The Construction Phase

Work started with a bang quite literally, with the opening up of the walls around the current entrance to mansion and the path leading to the garden. Instantly it made the whole mansion look larger and brighter. The level of the entrance had to be raised to prevent the rainwater from coming in.

Opening up the walls
Opening up the walls

No project is worth its weight in salt without some animated discussions, such as “which contractor “ to engage. Loulou was keen on using her contractors as she was confident about the quality of their work having worked with them before. Antonio however was keen on giving the job to his contractors who have worked on his previous projects. Jonathan and I also jumped into the fray choosing Loulou’s contractors over Antonios’ as we were concerned with the quality of the finishes. Antonio however won this round assuring us that quality would not be compromised.

Work started with Joe as the onsite coordinator and Vinayak as the contractor. Since this old mansion was to be converted into a boutique hotel, the number of toilets needed to be increased so a Structural engineer was engaged and provisions were made for the additional toilets.

Vinayak working on the water body
Joe - the most hardworking onsite supervisor

Once that was completed, the next big task was the roof. Having been built in 1879 major repairs needed to be carried out. The onset of the monsoons meant that this task has to be prioritised to curtail the amount of damage. Water proofing material that had thermal insulation properties was used and improved ventilation was provided in the roof area to keep out the condensation. The roof was retiled using old tiles to match the original roofing. To fit in the skylight the opening in the roof had to be increased. Flooring was provided in the roof area to make place for storage.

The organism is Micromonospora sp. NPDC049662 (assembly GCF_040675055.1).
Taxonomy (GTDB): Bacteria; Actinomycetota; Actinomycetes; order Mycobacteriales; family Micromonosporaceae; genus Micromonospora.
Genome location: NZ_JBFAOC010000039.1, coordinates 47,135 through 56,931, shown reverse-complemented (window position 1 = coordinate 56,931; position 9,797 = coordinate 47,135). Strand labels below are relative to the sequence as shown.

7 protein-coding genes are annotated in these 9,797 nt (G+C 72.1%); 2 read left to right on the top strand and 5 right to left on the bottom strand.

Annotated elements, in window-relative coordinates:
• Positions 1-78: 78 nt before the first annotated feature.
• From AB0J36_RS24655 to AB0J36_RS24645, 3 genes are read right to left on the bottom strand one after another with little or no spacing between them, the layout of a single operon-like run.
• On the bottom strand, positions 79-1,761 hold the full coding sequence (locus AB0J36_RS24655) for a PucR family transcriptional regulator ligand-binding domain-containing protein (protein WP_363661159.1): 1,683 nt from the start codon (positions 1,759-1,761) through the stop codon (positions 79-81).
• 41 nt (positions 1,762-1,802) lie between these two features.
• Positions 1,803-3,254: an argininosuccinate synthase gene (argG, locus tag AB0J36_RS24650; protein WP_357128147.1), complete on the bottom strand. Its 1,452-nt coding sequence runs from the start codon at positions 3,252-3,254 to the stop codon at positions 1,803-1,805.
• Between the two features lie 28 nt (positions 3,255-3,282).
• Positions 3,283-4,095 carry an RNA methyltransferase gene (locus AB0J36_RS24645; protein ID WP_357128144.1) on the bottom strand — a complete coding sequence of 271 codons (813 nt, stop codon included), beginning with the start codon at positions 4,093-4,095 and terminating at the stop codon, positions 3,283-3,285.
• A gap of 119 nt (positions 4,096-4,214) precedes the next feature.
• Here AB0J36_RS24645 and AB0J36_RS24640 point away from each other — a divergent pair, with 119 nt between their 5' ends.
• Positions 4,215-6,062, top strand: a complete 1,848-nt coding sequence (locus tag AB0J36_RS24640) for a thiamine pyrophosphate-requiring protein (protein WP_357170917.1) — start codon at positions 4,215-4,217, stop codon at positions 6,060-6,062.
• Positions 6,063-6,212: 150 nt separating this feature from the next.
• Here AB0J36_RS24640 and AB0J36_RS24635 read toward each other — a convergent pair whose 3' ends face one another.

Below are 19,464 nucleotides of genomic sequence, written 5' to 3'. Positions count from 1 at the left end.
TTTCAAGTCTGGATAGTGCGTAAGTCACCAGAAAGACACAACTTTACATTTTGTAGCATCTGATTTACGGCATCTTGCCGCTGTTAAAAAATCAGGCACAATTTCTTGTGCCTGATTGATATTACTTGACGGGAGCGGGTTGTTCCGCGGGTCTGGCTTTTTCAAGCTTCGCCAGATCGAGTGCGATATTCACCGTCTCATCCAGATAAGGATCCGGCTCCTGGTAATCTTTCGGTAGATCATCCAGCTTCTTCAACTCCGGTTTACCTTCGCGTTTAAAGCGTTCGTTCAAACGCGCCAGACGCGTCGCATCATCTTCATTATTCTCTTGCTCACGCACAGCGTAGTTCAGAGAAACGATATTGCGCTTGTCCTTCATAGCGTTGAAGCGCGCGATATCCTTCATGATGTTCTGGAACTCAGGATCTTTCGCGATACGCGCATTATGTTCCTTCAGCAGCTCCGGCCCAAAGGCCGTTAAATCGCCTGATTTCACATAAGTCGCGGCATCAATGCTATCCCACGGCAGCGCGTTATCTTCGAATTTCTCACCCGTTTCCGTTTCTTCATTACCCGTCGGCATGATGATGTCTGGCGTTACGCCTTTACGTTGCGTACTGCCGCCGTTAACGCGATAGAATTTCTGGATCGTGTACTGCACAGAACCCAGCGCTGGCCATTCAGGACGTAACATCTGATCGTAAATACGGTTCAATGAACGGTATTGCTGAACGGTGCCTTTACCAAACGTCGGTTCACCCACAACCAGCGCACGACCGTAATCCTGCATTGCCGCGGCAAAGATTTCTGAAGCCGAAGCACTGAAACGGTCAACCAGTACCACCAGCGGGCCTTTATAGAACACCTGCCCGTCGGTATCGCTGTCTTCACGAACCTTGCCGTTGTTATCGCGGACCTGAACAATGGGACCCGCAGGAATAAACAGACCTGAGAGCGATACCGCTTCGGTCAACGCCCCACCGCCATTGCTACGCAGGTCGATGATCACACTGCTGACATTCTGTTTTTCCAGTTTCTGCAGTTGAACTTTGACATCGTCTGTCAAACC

Most of the original ceiling has been repaired however in 3 rooms the ceiling had to be replaced as it was broken beyond repair. In those 3 rooms the ceiling was replaced with a terracotta false ceiling. A significant amount of time was spent on replicating the  Sundrapatty all across the ceiling. Sundrapatty is the Facia roof with design elements of a Portuguese house.

The next stage of the construction phase was the flooring. During the design phase both Jonathan and Loulou were keen on preserving the original Portuguese tiles and the timber flooring.  The mansion was previously been used as a guest house and in 2 of the bedrooms there were cement beds. The beds had to be removed with great care so as to not damage the old flooring. I am happy to report that both the tiles and most of the timber flooring has been preserved.

Loulou’s vision with the bathrooms was to keep the old world look with modern sanitary ware , such as the thermostatically controlled Grohe Showers. Bharat tiles was a clear choice to maintain the elegance and charm of the 1800s. Bharat tiles pioneered the cement tiles industry in India as part of the Swadeshi movement as a contribution to India’s economic independence by producing tiles of international quality to replace imported tiles. The best European technologies were brought and modified to create a unique product suited to Indian conditions. Recognising that a good floor is only achieved when it is laid correctly, Bharat tiles were engaged to lay the tiles. Jonathan visited the Bharat Tiles factory and fell in love with the collection. The tiles for each bathroom were handpicked by Loulou, each different in colour and design with a great deal of detail. A lot of thought was put into which tiles would suit each of the bathrooms, the colours coordinated for each bathroom, the feature tiles that would be used and where they would be placed. I for one cannot wait to see the final result.

Loulou laying out the tiles
Jonathan's visit to Bharath tiles

The window and door frames were painted white by the previous owners. The paint was painstakingly scraped off to reveal the original rich timber. The walls were very uneven and had to be repaired by replastering and rendering the whole of the first floor. The walls were then finished off with plaster of Paris to get an even finish.

The courtyard of the mansion transports you to a little village in Europe. It amazes everyone that in the bustling city of Panjim, there is a well located on the property. The well has been cleaned and now houses a variety of fish. It just adds to the charm of the outdoor area. The outside stairs had to be demolished as they were in a dilapidated stated and the wall was fortified to ensure there would be no damage in the years to come. A small portion of the garden was excavated to create a small water body. Loulou has some grand plans to make the water body a stunning feature of the hotel.

The dilapidated staircase

I could go on and on about the construction phase as each minute detail of this phase was planned and executed to perfection. Now onto the next phase – The interiors where Loulou’s magic touches every little space and brings it to life.